SIMBAD references

2011MNRAS.412.1137C - Mon. Not. R. Astron. Soc., 412, 1137-1144 (2011/April-1)

From pre- to young planetary nebulae: radio continuum variability.


Abstract (from CDS):

Searching for variability, we have observed a sample of hot post-asymptotic giant branch stars and young planetary nebula candidates with the Very Large Array at 4.8, 8.4 and 22.4 GHz. The sources had been previously detected in the radio continuum, which is a proof that the central stars have started ionizing their circumstellar envelopes, and an increase in radio flux with time can be expected as a result of the progression of the ionization front. Such a behaviour has been found in IRAS 18062+2410, whose radio modelling has allowed us to determine that its ionized mass has increased from 10–4 to 3.3 {x} 10–4 M in 8 yr and its envelope has become optically thin at lower frequencies.

Different temporal behaviours have been found for three other sources. IRAS 17423-1755 has shown a possibly periodic pattern and an inversion of its radio spectral index, as expected from a varying stellar wind. We estimate that the radio flux arises from a very compact region around the central star (∼1015 cm) with an electron density of 2 {x} 106/cm3. IRAS 22568+6141 and IRAS 17516-2525 have decreased their radio flux densities by about 10 per cent per year over 4 yr.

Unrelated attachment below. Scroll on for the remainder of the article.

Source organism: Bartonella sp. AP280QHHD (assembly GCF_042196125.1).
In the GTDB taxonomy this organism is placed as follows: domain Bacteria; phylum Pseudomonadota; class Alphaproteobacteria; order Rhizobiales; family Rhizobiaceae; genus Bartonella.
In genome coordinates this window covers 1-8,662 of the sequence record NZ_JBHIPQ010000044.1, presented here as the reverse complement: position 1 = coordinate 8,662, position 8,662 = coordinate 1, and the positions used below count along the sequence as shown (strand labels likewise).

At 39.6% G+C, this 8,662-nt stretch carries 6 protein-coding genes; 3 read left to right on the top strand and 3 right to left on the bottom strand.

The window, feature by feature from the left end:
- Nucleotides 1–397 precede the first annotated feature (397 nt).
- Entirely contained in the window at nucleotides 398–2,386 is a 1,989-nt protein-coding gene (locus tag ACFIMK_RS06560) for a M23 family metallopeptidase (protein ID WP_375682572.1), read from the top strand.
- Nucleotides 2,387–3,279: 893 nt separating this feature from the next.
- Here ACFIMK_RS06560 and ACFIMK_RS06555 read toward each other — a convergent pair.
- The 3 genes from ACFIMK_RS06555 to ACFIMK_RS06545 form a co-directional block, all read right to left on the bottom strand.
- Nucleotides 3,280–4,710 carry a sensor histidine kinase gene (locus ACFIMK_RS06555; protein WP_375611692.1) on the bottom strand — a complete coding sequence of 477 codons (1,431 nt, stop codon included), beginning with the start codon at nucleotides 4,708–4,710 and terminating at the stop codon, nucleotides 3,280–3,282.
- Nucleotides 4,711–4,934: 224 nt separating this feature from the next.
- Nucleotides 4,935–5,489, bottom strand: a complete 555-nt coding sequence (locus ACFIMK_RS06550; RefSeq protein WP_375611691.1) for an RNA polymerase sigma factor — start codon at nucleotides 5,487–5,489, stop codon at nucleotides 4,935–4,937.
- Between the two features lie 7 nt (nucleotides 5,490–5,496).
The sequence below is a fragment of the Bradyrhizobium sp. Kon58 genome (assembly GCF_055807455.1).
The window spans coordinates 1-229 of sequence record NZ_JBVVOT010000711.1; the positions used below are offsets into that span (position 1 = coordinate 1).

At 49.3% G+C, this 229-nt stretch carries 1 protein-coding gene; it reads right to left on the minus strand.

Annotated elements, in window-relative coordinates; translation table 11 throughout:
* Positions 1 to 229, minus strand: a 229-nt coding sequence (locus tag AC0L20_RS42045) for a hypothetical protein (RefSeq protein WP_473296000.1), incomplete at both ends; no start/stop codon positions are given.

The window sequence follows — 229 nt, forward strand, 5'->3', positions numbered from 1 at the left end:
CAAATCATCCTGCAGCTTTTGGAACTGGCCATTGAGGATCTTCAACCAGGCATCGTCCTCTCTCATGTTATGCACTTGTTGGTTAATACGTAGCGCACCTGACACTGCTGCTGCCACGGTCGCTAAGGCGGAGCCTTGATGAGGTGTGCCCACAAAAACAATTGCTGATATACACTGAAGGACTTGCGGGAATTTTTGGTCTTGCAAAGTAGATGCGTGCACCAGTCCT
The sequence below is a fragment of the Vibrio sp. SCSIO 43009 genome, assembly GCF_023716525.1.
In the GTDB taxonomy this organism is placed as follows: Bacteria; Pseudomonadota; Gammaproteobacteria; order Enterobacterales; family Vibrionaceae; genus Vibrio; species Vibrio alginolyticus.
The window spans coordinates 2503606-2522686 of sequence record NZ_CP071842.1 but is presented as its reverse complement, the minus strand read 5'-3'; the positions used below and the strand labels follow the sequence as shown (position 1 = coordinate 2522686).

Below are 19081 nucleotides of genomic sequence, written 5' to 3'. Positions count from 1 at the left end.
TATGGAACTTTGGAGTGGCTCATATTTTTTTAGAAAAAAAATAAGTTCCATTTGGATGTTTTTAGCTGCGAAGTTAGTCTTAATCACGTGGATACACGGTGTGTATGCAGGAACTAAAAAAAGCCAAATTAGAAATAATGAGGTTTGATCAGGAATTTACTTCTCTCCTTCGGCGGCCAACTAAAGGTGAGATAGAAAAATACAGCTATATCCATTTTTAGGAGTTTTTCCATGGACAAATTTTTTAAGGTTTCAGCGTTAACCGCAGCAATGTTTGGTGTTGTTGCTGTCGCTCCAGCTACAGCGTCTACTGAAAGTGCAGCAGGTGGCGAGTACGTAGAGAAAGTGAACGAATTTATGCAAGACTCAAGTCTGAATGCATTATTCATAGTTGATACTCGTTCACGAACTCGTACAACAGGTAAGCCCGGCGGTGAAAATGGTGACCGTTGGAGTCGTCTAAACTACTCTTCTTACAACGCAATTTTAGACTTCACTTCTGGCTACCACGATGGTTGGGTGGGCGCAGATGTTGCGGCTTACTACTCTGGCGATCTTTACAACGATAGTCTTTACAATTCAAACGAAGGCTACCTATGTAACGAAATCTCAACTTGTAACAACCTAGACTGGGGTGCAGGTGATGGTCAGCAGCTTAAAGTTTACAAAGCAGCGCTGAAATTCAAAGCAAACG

While a linear increase in the flux density with time points to the progression of the ionization front in the envelope, decreases as well as quasi-periodic patterns may indicate the presence of unstable stellar winds/jets or thick dusty envelopes absorbing ionizing photons.

Abstract Copyright: 2011 The Authors Monthly Notices of the Royal Astronomical Society2011 RAS

Journal keyword(s): stars: AGB and post-AGB - circumstellar matter - radio continuum: stars

Simbad objects: 21

goto Full paper

goto View the reference in ADS

To bookmark this query, right click on this link: simbad:2011MNRAS.412.1137C and select 'bookmark this link' or equivalent in the popup menu


© Université de Strasbourg/CNRS

    • Contact